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The ‘Romance of the Rose’: A Medieval Guide to Love

This poem about living and loving in medieval courts was both very popular and controversial in the late Middle Ages and throughout the Renaissance. Guillaume de Lorris and Jean de Meun, ‘Le Roman de la Rose’ (Paris, 2nd quarter of the 14th century) Bibliothèque nationale de France, Département des Manuscrits, Français 1572, f. 3r, No […]

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Banned Authors – who got on the Index Librorum Prohibitorum?

Many noteworthy authors were put on the Index librorum prohibitorum because their works were seen to cause religious, political and moral controversies. Famous names on the Roman Index include: – Greek and the Roman authors like Ovid and Petronius – religious reformers like Martin Luther, Philipp Melanchthon, and Jean Calvin – humanists like Erasmus of […]

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International Literacy Day 2018 with Rise of Literacy project

On September 8, International Literacy Day, established by UNESCO, is celebrated around the world. This year’s theme is ‘Literacy and skills development’. Literacy is strongly connected to improving people’s life and the growth of societies but they are still persisting challenges despite the global progress. For several weeks on this blog we have been exploring how […]

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The Correspondence of Heloise and Abelard: Love, Friendship and Philosophy in the Middle Ages

What led to the most famous medieval correspondence? A thwarted love affair! The passionate relationship between Abelard and Heloise in 12th-century France was well-known even in the Middle Ages and has remained popular ever since. Left: Portrait of Peter Abelard, engraving by Charles Mauduit based on Le Carpentier, 1820, Bibliothèque nationale de France, No Copyright […]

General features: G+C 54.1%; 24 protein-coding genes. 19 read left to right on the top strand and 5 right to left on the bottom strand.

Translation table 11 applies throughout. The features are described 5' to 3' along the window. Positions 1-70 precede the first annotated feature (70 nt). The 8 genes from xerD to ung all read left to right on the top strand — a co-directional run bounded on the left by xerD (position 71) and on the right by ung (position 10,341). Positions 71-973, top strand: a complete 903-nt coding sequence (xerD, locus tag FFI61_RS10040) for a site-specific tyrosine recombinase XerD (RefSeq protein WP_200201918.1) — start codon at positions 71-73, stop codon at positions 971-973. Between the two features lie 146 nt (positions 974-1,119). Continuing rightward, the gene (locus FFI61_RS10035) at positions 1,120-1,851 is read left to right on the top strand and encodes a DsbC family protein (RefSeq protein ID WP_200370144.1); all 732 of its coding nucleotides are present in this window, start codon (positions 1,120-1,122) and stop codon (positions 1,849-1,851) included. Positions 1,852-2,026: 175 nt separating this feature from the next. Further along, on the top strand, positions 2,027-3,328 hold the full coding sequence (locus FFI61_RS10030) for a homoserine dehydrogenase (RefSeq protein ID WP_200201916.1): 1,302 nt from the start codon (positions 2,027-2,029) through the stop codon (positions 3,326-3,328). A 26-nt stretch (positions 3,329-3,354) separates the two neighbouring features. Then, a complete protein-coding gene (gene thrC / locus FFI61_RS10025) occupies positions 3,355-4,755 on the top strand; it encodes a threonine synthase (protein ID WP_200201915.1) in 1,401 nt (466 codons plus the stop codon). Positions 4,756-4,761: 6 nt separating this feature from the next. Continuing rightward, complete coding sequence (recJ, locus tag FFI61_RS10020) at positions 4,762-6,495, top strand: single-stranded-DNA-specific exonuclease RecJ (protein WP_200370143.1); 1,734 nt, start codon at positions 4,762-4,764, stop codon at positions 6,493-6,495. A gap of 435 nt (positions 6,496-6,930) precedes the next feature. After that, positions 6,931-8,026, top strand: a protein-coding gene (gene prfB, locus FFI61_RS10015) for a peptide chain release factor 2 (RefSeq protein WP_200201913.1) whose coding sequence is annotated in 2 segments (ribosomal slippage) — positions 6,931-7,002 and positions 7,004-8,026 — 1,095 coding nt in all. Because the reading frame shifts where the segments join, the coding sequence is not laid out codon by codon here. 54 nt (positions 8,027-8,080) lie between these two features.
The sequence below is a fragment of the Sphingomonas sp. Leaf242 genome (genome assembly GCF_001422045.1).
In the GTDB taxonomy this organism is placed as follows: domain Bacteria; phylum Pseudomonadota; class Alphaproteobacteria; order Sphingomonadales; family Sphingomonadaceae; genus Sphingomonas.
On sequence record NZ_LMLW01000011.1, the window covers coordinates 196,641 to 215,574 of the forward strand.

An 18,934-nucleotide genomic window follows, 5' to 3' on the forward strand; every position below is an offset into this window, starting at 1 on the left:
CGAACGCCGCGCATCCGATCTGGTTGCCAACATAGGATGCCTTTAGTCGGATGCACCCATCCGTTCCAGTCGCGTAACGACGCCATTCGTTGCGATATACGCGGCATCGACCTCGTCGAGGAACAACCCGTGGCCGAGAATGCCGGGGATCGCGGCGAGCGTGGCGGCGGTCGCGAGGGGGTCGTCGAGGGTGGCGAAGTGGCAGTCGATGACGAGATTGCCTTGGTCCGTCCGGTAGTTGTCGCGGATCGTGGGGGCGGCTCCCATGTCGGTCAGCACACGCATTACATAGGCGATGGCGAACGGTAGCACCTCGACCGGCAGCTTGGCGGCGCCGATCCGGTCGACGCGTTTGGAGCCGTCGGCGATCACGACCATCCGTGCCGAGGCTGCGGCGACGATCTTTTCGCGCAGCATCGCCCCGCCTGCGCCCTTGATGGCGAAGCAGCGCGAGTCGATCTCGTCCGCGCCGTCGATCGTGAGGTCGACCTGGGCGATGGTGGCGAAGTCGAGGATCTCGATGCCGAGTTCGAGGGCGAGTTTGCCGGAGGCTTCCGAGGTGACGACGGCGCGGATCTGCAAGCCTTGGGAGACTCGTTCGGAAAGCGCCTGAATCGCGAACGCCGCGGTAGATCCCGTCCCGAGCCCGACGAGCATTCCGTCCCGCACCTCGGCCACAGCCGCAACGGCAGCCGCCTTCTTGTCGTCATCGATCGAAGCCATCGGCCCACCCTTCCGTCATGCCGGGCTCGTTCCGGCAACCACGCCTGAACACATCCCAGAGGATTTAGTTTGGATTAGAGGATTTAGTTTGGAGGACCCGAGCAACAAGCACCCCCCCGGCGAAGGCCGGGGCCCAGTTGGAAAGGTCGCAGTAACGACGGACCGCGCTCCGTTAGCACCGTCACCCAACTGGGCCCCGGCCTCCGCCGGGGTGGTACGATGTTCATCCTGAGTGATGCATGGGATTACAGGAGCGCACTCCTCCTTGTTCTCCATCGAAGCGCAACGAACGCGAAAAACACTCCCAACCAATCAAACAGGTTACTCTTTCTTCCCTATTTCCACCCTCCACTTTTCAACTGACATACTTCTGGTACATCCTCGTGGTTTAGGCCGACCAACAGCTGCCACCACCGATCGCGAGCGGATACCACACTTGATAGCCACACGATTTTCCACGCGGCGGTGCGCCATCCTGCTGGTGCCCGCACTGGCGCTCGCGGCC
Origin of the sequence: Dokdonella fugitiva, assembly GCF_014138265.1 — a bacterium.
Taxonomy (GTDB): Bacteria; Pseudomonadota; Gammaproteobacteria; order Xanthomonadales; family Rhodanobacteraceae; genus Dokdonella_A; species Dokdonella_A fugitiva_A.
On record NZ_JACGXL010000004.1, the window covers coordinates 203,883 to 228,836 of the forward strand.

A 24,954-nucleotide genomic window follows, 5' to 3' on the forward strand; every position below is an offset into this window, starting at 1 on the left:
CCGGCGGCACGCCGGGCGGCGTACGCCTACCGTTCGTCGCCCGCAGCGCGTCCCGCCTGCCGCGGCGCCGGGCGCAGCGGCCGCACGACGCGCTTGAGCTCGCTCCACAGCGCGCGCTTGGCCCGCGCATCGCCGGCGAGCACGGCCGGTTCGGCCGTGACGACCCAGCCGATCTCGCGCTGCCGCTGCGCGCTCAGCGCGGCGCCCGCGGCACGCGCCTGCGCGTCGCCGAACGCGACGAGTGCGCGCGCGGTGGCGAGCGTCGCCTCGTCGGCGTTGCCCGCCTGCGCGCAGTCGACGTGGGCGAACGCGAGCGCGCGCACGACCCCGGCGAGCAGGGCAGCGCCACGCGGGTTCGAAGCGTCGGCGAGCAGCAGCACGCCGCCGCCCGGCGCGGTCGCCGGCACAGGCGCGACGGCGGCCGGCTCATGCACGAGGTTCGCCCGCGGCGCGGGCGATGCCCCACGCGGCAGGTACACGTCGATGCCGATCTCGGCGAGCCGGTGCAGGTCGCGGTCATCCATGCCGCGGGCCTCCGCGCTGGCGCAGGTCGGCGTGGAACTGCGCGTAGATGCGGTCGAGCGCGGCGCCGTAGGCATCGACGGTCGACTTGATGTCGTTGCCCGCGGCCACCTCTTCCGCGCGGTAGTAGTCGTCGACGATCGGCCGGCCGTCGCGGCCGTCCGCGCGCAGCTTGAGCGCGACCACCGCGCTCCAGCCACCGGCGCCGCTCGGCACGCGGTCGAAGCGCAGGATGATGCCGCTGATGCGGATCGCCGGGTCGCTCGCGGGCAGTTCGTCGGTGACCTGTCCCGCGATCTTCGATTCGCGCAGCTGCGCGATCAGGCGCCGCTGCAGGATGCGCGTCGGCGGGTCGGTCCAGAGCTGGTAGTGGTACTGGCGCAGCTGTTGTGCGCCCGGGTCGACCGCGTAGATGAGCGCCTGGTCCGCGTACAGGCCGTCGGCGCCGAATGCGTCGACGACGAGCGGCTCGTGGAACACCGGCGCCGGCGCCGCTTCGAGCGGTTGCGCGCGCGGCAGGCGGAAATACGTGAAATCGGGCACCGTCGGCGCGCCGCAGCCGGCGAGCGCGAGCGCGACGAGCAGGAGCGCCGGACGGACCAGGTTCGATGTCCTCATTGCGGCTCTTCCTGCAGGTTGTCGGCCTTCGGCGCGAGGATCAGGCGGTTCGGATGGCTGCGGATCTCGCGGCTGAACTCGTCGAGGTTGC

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Travelling texts: information networks of the past

The invention of printing in the middle of the 15th century gave rise to the cross-cultural flow of texts throughout Europe. But complex webs of connections also developed later. The 18th-century Italian printer and publisher Remondini and its pedlars is a brilliant example. Remondini world map – Mappe Monde ou description du globe terrestre : […]

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How primary sources transcend time and transform our connection with history

If you want to know what was it like to live in the Florence of 1400, to discover how the monks of Novacella Monastery begun to produce wine or to trace the development of a public institution, you’ve got to go back to their documents. Texts like chronicles, memories and biographies as well as statutes, […]

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A Variety of Newspaper Formats

News is news, whether it appears in tabloids, broadsheets, newsbooks or the popular Berliner format. The reader is supposed to focus on the content and not the format. Nonetheless, each format was created with a specific intention and they have all influenced the newspapers we recognize today. Many historians agree that the world’s first newspaper […]